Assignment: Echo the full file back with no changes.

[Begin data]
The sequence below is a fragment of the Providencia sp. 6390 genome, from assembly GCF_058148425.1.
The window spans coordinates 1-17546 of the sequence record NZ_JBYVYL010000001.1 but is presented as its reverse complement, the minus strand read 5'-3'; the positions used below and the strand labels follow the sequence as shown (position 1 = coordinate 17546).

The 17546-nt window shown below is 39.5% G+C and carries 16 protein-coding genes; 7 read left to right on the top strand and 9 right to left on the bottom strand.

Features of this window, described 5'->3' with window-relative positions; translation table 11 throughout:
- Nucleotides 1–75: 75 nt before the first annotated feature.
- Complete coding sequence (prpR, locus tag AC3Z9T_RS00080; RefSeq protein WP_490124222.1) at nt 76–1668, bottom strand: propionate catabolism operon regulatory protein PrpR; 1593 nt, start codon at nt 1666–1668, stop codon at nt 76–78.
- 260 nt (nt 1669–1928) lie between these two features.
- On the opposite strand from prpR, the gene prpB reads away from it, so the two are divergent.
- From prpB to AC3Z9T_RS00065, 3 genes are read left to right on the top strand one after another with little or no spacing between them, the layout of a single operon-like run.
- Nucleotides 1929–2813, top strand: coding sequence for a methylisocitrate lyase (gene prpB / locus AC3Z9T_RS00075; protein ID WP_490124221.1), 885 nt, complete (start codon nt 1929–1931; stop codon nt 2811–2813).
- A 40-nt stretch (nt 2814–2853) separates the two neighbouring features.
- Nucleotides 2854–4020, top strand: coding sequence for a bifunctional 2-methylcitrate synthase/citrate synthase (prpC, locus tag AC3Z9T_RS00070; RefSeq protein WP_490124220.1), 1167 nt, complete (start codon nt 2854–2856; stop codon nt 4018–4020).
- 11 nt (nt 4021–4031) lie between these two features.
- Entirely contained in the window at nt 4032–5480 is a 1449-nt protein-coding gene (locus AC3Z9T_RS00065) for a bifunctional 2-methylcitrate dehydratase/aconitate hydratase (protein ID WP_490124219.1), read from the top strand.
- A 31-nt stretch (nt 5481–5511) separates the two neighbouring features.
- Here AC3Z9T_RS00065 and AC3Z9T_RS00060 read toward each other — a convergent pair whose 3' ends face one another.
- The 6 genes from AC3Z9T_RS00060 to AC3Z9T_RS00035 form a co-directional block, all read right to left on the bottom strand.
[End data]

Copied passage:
The sequence below is a fragment of the Providencia sp. 6390 genome, from assembly GCF_058148425.1.
The window spans coordinates 1-17546 of the sequence record NZ_JBYVYL010000001.1 but is presented as its reverse complement, the minus strand read 5'-3'; the positions used below and the strand labels follow the sequence as shown (position 1 = coordinate 17546).

The 17546-nt window shown below is 39.5% G+C and carries 16 protein-coding genes; 7 read left to right on the top strand and 9 right to left on the bottom strand.

Features of this window, described 5'->3' with window-relative positions; translation table 11 throughout:
- Nucleotides 1–75: 75 nt before the first annotated feature.
- Complete coding sequence (prpR, locus tag AC3Z9T_RS00080; RefSeq protein WP_490124222.1) at nt 76–1668, bottom strand: propionate catabolism operon regulatory protein PrpR; 1593 nt, start codon at nt 1666–1668, stop codon at nt 76–78.
- 260 nt (nt 1669–1928) lie between these two features.
- On the opposite strand from prpR, the gene prpB reads away from it, so the two are divergent.
- From prpB to AC3Z9T_RS00065, 3 genes are read left to right on the top strand one after another with little or no spacing between them, the layout of a single operon-like run.
- Nucleotides 1929–2813, top strand: coding sequence for a methylisocitrate lyase (gene prpB / locus AC3Z9T_RS00075; protein ID WP_490124221.1), 885 nt, complete (start codon nt 1929–1931; stop codon nt 2811–2813).
- A 40-nt stretch (nt 2814–2853) separates the two neighbouring features.
- Nucleotides 2854–4020, top strand: coding sequence for a bifunctional 2-methylcitrate synthase/citrate synthase (prpC, locus tag AC3Z9T_RS00070; RefSeq protein WP_490124220.1), 1167 nt, complete (start codon nt 2854–2856; stop codon nt 4018–4020).
- 11 nt (nt 4021–4031) lie between these two features.
- Entirely contained in the window at nt 4032–5480 is a 1449-nt protein-coding gene (locus AC3Z9T_RS00065) for a bifunctional 2-methylcitrate dehydratase/aconitate hydratase (protein ID WP_490124219.1), read from the top strand.
- A 31-nt stretch (nt 5481–5511) separates the two neighbouring features.
- Here AC3Z9T_RS00065 and AC3Z9T_RS00060 read toward each other — a convergent pair whose 3' ends face one another.
- The 6 genes from AC3Z9T_RS00060 to AC3Z9T_RS00035 form a co-directional block, all read right to left on the bottom strand.